It is important for us all to distinguish between giving in to fear and the steps that we need to take in prudence to protect the health and the common good of the whole of our society. Each of us will have obligations in these days to protect ourselves, our families, and the entire community.             It is out of this responsibility to protect the safety of all that the diocese will be suspending all public Masses after this Sunday. I have asked every pastor to keep our churches open for additional time during this period to allow for individual visits to the Blessed Sacrament and prayer.

The strongest antidote to fear in this moment lies in our understanding that the core issue for us as people of faith lies in confronting the question that the Israelites posed in today's reading from Exodus: "Is the Lord in our midst or not?"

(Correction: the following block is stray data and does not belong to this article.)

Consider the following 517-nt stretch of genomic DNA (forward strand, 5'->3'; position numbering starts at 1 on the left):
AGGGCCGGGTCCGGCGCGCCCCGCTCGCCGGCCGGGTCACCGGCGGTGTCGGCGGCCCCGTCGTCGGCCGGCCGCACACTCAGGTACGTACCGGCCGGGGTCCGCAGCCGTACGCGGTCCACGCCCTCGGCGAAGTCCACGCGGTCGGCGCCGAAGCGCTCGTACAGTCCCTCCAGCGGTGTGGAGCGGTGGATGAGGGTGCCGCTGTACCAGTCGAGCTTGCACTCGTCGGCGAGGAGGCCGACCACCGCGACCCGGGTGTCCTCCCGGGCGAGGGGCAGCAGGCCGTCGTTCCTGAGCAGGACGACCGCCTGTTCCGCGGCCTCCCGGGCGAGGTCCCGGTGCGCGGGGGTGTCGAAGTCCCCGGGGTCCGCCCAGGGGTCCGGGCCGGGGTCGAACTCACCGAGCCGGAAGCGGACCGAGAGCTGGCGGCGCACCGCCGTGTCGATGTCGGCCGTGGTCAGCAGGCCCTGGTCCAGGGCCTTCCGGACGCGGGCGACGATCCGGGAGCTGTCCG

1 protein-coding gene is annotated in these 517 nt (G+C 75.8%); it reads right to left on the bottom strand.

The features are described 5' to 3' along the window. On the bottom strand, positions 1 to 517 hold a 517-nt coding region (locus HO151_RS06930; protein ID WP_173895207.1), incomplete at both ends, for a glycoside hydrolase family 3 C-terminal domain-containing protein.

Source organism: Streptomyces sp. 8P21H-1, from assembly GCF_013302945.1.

And thus our observance of Lent this year provides the most illuminating possible backdrop for the burdens that each one of us, individually, collectively and globally, will face in the coming weeks.

It is the experiences which upend our lives that most powerfully reveal our ultimate dependence on the God who created every blessing which we know in this life and who sustains us in a tender and personal love that knows no bounds.

It is our bond with the suffering Jesus Christ that consoles us with a special strength as we approach Good Friday amidst coming hardships that may weigh us down.

And it is the transformative recognition that Christ has risen from the dead that reveals the overwhelming power of hope for ourselves and for our world.